Apologies to Adele and my grade-school grammar teacher (pop artists aren’t much on predicate nominatives). After saying goodbye a few months ago to my regular monthly column, I am back in a quarterly rotation with some admired colleagues.

What have I missed? The opportunity to write about the spiritual significance of unfettered access to guns after Uvalde; Southern Baptists facing up to a legacy of institutional coverups of sexual abuse; Jan. 6 Congressional hearings; the Russian invasion of Ukraine; stock market swooning and inflation ballooning; COVID-19 hanging around like an old boyfriend: Nothing much, huh?

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Let’s take a summer break.

Bad news has a way of dominating our dispositions. We get cranky with ourselves and one another when it seems the world is cracking apart. But the goodness of God shines through like a shaft of light through a dark cloud. We see it in the small acts of kindness of good people.

Like the young couple who found a wallet while strolling through the Water Gardens in Fort Worth a few months ago. Yours truly had absentmindedly left it on one of the concrete steps under a tree. The sinking feeling of reaching for my wallet at a restaurant and finding an empty pocket led to my rushing back to the spot and finding it gone. After canceling credit cards and applying for a replacement drivers license and insurance cards, I settled in to days of beating up on myself for my stupidity.

Then out of the blue, a call came to the church that someone had found my wallet. They had sleuthed the Internet and figured out who I was. I drove to Fort Worth and recovered the wallet with more cash in it than I knew I had. After paying a hefty reward that was received with embarrassed gratitude, my faith in humanity was restored along with my valuables.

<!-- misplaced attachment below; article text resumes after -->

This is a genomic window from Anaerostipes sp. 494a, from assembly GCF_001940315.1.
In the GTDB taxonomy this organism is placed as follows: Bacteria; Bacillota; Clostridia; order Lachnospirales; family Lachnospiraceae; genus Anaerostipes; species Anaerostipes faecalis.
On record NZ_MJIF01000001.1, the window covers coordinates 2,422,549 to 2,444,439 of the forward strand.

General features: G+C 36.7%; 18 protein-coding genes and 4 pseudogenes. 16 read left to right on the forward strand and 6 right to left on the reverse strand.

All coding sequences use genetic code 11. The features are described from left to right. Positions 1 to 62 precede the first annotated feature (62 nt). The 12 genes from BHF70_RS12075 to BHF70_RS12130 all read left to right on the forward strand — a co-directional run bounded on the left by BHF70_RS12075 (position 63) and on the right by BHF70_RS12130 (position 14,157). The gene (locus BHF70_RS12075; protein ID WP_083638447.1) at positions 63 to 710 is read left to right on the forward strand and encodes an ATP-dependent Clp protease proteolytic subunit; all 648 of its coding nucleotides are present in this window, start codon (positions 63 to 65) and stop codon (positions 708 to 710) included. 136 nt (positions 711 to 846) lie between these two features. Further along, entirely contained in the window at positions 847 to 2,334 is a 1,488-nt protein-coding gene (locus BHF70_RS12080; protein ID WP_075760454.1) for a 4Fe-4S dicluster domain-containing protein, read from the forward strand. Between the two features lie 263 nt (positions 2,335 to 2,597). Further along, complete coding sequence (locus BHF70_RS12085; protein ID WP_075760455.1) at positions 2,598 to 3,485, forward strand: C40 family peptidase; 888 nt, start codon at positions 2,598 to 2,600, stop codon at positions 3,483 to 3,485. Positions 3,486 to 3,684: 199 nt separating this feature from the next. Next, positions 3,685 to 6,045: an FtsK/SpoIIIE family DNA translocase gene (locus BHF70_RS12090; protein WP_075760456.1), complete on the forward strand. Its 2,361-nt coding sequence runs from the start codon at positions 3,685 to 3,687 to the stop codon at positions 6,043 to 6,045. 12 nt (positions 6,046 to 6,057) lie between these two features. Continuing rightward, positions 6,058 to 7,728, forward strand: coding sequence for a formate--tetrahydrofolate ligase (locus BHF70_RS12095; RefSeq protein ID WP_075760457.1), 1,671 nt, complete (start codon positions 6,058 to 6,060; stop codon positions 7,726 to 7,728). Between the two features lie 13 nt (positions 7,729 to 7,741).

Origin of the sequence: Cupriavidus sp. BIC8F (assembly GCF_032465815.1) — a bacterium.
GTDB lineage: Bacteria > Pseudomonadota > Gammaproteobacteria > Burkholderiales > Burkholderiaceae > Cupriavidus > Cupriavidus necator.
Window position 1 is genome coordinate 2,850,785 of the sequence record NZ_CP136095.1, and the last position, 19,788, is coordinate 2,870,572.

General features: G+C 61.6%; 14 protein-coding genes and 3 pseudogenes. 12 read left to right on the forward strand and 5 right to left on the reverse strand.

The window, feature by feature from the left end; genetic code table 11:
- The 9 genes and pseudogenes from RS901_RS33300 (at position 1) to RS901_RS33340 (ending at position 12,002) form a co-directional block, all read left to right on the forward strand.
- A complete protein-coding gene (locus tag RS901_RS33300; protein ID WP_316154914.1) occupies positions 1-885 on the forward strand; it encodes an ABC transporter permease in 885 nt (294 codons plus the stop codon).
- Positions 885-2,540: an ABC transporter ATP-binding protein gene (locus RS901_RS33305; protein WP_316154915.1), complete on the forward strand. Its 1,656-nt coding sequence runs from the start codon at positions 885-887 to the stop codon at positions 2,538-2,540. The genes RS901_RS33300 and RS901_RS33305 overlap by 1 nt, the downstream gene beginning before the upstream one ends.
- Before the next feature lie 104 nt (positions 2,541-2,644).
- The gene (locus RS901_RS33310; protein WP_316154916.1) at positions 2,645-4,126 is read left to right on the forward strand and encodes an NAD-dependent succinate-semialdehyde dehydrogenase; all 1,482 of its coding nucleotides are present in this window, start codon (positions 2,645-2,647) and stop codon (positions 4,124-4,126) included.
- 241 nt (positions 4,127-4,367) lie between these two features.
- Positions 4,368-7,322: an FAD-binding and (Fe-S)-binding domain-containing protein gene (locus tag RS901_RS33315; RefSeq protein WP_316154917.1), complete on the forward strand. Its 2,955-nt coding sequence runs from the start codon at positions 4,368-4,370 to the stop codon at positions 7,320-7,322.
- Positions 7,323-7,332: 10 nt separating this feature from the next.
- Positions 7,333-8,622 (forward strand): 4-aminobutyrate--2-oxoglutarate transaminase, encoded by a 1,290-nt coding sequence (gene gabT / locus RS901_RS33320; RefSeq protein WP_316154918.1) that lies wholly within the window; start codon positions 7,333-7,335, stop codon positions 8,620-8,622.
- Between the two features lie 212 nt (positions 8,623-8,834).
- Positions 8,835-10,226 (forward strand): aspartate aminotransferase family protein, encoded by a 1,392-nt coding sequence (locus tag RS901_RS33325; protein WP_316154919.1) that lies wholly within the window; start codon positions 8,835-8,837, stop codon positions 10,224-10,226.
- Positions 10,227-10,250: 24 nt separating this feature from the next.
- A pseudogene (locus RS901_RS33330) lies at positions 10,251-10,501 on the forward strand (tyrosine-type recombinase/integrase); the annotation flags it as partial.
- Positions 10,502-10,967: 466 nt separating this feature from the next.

In this summer of our discontent, I am reminded that goodness can still be found among us. I don’t know whether the young couple was informed by a faith tradition or was simply acting out of shared sense of humanity. But either way, this is what keeps hope alive when we think all is lost in our striving for self-interest. Neighbors I didn’t know cared for someone they didn’t know as if it had happened to them.

Our community and our country depend on acts of virtue. People looking out for one another as if everything depends upon our actions. When we despair for the state of the world and worry that we can’t count on anyone but ourselves, a simple gesture of kindness changes everything.

What if we could imagine the consequences of every vote and every political decision on people we don’t know before we act? How would it change our city, our state and our country if we followed the example of a young couple like them?

The ties that bind us would never be broken.